One of the risks linked to goods increasingly being made of fossil-based synthetic fibers, is the release of microplastics into the environment along their life cycle. With this matter in mind, the strategy mentions the EU’s plans to regulate various manufacturing processes, including pre-washing at industrial manufacturing plants. Changes in textile design, waste management practices, promotion of innovative materials, and even the use of new washing machine filters are also some of the measures proposed by the document.
Digital product passport and information requirements
Among the many changes aimed at increasing transparency in the sector, as mentioned in our update on the textile strategy, a Digital Product Passport for textile goods will be introduced. The passport will contain mandatory information regarding the sustainability aspects of the product and should support consumers and other stakeholders in their decision-making process. The Textile Labelling Regulation will also be reviewed and digital labels might be implemented in the future.
Green claims for truly sustainable textiles
For EU organizations, claiming to have an “eco-friendly” product will involve a lot more than just adding the term to labels and marketing campaigns. Popular environmental claims such as “green” or “good for the environment” will have to be supported by evidence of excellence in sustainable performance across the entire value chain, based on EU ecolabels or on specific legislation.
Extending producer responsibility and boosting reuse and recycling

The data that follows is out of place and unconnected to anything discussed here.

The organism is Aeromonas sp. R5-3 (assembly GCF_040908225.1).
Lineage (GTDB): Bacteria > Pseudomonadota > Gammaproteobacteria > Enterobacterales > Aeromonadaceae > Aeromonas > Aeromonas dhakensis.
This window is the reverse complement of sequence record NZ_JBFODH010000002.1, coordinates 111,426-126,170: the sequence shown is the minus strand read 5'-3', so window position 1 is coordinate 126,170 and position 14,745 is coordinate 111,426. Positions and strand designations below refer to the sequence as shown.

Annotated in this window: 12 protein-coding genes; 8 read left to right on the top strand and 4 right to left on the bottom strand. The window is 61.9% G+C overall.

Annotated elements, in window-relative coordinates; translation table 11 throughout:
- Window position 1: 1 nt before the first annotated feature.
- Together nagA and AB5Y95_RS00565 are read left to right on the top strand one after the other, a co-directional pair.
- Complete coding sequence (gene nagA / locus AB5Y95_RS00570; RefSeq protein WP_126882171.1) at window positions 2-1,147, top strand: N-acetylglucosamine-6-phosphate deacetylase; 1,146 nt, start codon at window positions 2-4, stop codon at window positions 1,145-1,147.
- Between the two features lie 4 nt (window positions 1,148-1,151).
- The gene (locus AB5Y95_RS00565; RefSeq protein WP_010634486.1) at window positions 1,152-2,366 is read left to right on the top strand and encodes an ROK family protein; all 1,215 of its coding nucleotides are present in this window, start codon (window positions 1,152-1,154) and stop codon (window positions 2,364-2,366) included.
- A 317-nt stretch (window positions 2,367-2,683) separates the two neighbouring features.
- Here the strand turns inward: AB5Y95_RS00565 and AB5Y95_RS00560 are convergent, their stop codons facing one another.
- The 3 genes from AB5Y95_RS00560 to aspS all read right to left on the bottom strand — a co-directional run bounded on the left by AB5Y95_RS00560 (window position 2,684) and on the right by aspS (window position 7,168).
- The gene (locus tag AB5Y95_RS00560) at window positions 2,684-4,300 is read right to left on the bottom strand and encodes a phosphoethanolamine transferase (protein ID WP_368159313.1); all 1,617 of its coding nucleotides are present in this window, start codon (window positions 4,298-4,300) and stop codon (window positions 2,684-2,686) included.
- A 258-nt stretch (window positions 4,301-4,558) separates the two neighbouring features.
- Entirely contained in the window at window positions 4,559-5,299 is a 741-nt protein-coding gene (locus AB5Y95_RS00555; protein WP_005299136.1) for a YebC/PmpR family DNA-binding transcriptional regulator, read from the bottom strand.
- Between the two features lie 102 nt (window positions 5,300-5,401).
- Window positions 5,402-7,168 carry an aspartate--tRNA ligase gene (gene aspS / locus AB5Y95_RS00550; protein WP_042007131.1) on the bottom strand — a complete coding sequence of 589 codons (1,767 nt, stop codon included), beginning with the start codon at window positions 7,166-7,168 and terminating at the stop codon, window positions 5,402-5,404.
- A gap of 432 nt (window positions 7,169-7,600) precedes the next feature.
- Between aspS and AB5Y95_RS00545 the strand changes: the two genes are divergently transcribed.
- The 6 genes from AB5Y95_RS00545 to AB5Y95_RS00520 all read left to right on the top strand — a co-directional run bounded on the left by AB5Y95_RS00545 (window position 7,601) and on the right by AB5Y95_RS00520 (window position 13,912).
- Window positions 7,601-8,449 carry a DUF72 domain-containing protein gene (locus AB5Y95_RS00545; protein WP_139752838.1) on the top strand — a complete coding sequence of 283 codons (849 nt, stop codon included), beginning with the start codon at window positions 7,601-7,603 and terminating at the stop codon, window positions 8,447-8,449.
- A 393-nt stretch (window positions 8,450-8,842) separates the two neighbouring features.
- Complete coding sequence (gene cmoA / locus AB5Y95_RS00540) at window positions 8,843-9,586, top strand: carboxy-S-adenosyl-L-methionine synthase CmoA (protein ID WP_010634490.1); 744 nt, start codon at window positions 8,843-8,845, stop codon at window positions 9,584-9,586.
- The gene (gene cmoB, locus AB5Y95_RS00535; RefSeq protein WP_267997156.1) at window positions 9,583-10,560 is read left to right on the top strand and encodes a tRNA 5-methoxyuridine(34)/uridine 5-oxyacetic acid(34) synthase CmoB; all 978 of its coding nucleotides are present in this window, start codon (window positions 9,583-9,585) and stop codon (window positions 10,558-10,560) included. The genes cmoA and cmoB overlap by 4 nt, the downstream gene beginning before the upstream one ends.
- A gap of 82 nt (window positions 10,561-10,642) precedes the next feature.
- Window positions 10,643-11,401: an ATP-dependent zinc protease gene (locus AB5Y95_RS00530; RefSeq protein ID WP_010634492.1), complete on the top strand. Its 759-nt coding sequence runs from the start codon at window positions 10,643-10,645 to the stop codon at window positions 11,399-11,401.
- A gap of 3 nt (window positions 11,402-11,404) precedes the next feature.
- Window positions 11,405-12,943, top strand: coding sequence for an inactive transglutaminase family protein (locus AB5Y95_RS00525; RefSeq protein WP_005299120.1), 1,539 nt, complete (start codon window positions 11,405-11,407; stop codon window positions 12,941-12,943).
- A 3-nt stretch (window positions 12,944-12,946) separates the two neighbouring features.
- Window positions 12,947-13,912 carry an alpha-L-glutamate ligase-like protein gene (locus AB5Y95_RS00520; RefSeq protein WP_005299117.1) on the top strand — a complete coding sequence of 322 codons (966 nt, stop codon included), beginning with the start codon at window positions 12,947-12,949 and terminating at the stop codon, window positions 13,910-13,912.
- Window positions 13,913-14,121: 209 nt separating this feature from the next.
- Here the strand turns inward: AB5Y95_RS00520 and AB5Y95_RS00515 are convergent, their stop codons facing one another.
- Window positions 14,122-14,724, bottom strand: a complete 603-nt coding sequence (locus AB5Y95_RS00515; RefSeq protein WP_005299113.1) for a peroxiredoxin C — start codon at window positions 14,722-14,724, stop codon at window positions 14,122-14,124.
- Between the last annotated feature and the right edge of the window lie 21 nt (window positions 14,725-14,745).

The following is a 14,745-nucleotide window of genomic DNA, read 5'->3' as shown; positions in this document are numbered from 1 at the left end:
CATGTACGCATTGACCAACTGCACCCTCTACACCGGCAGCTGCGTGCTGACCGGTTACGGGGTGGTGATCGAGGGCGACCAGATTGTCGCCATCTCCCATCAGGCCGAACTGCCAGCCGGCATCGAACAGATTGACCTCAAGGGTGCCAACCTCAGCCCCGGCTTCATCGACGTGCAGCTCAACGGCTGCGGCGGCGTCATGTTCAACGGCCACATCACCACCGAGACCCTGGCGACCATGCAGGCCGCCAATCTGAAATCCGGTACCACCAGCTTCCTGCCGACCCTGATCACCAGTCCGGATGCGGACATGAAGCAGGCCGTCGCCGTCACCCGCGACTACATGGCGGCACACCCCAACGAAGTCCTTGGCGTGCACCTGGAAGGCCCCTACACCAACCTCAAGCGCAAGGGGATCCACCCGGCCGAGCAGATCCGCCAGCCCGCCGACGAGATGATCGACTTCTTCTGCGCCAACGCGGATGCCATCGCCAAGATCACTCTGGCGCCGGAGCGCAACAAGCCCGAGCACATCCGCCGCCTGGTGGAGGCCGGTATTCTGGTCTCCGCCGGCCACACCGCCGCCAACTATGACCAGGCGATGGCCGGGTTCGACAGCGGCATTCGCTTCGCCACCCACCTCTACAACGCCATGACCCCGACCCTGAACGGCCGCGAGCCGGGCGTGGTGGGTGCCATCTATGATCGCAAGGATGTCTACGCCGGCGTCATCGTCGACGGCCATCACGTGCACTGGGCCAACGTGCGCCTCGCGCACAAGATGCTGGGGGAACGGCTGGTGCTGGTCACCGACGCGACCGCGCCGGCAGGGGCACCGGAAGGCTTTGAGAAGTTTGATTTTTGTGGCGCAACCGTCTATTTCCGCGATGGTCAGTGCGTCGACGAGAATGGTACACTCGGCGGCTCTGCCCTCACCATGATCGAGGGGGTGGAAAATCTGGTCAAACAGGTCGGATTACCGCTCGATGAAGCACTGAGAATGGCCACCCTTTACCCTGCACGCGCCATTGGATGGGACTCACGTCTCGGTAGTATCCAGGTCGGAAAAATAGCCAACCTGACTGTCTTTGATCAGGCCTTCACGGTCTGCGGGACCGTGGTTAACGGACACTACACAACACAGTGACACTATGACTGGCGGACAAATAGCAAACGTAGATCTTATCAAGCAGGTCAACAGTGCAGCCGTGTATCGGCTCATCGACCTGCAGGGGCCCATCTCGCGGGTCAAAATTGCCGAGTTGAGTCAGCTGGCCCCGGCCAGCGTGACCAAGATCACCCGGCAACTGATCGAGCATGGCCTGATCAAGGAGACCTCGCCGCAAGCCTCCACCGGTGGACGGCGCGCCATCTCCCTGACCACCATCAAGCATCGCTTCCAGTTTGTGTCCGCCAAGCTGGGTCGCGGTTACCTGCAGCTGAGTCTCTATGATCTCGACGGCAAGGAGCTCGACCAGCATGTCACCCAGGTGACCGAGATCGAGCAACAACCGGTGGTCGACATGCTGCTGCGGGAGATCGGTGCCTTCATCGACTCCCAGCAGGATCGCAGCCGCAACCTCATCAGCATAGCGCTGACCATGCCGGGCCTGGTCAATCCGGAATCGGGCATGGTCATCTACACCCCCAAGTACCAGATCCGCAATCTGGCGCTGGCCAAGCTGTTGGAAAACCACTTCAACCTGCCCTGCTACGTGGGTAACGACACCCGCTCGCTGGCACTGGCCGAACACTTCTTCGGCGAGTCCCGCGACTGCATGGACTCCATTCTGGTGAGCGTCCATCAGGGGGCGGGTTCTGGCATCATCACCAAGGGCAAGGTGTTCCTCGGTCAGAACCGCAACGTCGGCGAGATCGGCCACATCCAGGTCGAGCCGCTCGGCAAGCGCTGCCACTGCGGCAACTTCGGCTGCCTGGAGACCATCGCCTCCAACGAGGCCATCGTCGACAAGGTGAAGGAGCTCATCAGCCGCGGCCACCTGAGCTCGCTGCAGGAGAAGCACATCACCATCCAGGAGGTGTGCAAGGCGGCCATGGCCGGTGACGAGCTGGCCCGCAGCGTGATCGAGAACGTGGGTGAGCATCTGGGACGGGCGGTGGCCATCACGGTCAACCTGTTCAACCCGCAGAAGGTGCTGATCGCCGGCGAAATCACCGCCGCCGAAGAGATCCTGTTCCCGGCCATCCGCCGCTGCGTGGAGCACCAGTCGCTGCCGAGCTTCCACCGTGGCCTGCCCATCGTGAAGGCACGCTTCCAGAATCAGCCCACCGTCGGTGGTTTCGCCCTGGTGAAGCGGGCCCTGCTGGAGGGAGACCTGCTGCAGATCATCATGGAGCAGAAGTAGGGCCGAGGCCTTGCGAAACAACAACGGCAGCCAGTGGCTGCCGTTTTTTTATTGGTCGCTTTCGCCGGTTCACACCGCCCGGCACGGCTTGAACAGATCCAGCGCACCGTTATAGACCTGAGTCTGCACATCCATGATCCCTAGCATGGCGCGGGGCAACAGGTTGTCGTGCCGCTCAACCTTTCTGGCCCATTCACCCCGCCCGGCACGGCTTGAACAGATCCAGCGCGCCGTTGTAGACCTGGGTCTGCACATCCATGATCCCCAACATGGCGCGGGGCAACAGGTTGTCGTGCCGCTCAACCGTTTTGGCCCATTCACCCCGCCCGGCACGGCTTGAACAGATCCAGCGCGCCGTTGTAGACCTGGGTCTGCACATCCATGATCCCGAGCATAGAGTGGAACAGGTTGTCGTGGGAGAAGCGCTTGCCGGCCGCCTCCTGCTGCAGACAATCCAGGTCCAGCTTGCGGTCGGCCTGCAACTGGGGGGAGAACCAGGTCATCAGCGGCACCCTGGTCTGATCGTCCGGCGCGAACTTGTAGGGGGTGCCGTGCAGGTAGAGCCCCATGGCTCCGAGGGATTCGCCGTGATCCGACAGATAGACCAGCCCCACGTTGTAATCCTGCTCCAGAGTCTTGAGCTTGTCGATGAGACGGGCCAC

Extending the producer’s responsibility means making manufacturers accountable for the entire lifecycle of a product, including when it becomes waste. The EU Commission’s intention is to introduce harmonized EU extended producer responsibility rules for textiles with eco-modulation of fees. In addition to the existing legislation, which requires member states to implement the separate collection of textile waste by 1st January 2025, these initiatives should stimulate the growth of a circular economy, minimizing the industry’s environmental impact.
The Transition Pathway for the textiles ecosystem of the future
One of the most relevant schemes included in the EU sustainable textiles strategy is the launch of the Transition Pathway, which should take place in the second quarter of 2022. The Pathway is a platform where organizations in the industry can engage in discussions with the European Commission to develop a common vision for the future of the textile ecosystem, also providing an opportunity for companies to announce their environmental pledges. Once implemented, the platform should be able to track the progress of initiatives underway.